Over two days, he denied the undeniable and pled ignorance of issues he must understand. In 2012 Singh sent ­celebratory word to senior managers ­reporting the good news that Seema Misra – a sub-postmistress then pregnant with her second child – had been convicted after trial. He reported that Misra’s case had “turned from a relatively straightforward ­general deficiency case to an unprecedented ­attack on the Horizon system” after her defence lawyers had dared question the integrity of the Post Office’s systems as an alternative explanation for the shortfalls.

Evidence showed Singh boasted – ­characteristically ungrammatically – to his colleagues that “we were able to ­destroy the criminal standard of proof ­every single suggestion made by the ­defence”. It is “to be hoped that the case will set a marker to dissuade” ­other ­postmasters “from jumping on the ­Horizon bashing bandwagon” in future.

The National: Post Office court case

His grim relish jumps off the page. Questioned about the content and tone of this message, Singh suggested that this email had been dictated to him, that he didn’t type it, that he didn’t know why he sent it, or who he was writing to, or why he was pushing the internal PR line that Horizon had triumphed against its critics. To describe this explanation as ­stretching credulity barely covers it.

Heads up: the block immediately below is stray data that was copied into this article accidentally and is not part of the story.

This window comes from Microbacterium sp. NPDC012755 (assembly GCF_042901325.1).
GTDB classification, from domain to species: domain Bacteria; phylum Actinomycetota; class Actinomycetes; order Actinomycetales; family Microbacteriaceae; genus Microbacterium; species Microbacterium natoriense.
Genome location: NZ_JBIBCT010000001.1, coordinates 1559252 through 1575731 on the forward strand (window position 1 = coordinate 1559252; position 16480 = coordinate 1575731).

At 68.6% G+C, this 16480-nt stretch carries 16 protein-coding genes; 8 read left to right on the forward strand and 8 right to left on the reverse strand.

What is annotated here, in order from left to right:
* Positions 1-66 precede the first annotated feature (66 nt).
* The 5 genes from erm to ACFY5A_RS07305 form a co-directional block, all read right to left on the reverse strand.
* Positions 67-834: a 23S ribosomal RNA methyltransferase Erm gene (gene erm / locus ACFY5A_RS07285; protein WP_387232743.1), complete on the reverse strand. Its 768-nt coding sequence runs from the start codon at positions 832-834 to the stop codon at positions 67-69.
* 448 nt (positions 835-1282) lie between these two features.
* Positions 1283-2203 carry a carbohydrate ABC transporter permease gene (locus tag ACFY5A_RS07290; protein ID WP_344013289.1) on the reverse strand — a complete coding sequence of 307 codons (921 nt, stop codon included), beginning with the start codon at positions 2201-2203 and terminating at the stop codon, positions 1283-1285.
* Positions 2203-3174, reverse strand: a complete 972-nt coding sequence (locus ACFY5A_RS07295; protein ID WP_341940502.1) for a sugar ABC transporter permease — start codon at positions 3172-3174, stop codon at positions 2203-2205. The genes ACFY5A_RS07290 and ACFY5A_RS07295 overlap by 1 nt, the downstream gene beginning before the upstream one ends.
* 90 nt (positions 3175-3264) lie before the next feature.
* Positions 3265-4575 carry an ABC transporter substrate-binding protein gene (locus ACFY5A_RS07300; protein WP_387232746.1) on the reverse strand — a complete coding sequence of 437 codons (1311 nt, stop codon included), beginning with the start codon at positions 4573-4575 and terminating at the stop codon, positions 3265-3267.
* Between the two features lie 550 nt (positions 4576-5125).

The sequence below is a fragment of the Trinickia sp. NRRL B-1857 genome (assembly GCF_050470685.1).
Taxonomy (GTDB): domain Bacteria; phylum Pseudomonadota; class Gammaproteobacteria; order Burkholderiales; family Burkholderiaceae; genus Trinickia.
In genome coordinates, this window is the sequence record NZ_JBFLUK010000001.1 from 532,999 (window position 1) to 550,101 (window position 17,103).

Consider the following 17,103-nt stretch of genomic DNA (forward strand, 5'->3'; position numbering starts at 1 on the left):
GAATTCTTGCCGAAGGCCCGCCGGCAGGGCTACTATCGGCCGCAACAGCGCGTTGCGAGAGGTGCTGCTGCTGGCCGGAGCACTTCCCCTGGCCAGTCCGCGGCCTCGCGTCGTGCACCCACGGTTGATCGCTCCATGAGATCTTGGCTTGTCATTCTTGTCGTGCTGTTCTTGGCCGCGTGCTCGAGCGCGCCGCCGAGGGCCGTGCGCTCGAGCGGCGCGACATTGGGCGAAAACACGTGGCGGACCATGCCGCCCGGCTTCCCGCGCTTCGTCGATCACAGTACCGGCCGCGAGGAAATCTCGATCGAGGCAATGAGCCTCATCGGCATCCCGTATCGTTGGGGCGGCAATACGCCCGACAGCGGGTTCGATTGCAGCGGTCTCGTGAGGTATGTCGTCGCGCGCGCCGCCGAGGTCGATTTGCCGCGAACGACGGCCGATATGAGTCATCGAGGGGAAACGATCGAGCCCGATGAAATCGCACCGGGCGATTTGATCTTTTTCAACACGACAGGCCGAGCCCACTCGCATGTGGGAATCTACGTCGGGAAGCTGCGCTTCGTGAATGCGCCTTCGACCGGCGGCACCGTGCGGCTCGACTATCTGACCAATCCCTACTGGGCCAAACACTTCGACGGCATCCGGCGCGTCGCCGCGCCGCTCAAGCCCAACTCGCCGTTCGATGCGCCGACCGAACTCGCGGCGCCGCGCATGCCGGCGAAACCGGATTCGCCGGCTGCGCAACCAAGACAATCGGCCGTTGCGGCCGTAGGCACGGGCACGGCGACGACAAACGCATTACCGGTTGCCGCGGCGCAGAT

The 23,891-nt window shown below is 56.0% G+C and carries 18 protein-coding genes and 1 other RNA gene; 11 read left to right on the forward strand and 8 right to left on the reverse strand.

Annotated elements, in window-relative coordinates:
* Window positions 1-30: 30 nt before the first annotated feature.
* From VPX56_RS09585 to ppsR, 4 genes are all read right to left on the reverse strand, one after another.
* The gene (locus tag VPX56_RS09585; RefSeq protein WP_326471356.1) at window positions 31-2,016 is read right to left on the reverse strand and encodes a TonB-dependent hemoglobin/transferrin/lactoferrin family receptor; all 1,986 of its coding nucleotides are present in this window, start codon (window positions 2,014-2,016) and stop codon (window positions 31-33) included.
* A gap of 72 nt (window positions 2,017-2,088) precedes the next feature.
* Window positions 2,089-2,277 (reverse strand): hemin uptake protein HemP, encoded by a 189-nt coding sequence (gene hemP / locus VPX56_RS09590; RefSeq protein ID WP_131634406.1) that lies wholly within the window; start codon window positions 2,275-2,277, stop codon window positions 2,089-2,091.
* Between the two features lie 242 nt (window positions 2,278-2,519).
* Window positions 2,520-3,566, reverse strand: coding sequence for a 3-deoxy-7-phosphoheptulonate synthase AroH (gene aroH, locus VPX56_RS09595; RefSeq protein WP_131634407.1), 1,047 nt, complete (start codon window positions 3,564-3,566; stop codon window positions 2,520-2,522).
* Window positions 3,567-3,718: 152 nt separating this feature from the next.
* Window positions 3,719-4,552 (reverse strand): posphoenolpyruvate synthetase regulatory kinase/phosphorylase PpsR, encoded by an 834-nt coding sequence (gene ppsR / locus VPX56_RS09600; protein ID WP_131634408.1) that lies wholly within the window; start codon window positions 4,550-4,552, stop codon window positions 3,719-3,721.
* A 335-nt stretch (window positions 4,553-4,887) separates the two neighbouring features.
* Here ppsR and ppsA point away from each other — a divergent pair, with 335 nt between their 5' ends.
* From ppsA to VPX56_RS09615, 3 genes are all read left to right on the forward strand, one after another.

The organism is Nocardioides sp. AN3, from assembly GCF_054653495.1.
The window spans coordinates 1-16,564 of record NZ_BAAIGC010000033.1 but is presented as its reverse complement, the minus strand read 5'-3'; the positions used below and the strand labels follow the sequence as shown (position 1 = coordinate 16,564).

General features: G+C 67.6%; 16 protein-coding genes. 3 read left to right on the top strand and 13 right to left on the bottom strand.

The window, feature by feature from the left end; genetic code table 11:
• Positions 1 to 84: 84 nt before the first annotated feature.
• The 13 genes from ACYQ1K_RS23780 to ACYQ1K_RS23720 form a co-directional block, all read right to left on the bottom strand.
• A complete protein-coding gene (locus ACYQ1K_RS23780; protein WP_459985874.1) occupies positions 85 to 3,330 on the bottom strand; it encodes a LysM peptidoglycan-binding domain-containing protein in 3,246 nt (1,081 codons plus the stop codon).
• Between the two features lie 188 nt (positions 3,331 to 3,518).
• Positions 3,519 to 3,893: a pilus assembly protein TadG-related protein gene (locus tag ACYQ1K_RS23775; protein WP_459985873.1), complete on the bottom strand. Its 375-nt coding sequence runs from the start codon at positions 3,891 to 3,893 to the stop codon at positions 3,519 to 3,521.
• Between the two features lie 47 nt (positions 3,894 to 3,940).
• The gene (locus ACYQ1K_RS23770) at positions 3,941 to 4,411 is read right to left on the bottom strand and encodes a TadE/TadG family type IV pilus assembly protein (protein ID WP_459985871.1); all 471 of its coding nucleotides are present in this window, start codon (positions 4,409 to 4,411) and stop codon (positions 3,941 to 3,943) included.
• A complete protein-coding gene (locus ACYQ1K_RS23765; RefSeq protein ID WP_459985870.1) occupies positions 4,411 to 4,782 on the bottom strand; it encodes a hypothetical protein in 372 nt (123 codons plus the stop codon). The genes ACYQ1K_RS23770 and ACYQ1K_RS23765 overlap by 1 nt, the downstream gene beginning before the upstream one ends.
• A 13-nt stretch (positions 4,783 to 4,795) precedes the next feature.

In December 2013, Singh continued to describe postmasters who raised ­concerns about Horizon as “passing bandwagon” jumpers. He expressed the hope that “when we have a few wins ­under our belt” – by wins he means convictions – then “the Horizon challenges will melt away like midnight snow”.

This, I remind you, from a man who swore blind under oath he had no ­particular stake in maintaining the false appearance of infallibility around the Post Office computing systems, who mourned his prosecutions, who had a “two or three” days of grief after Seema Misra was locked up. Humbug.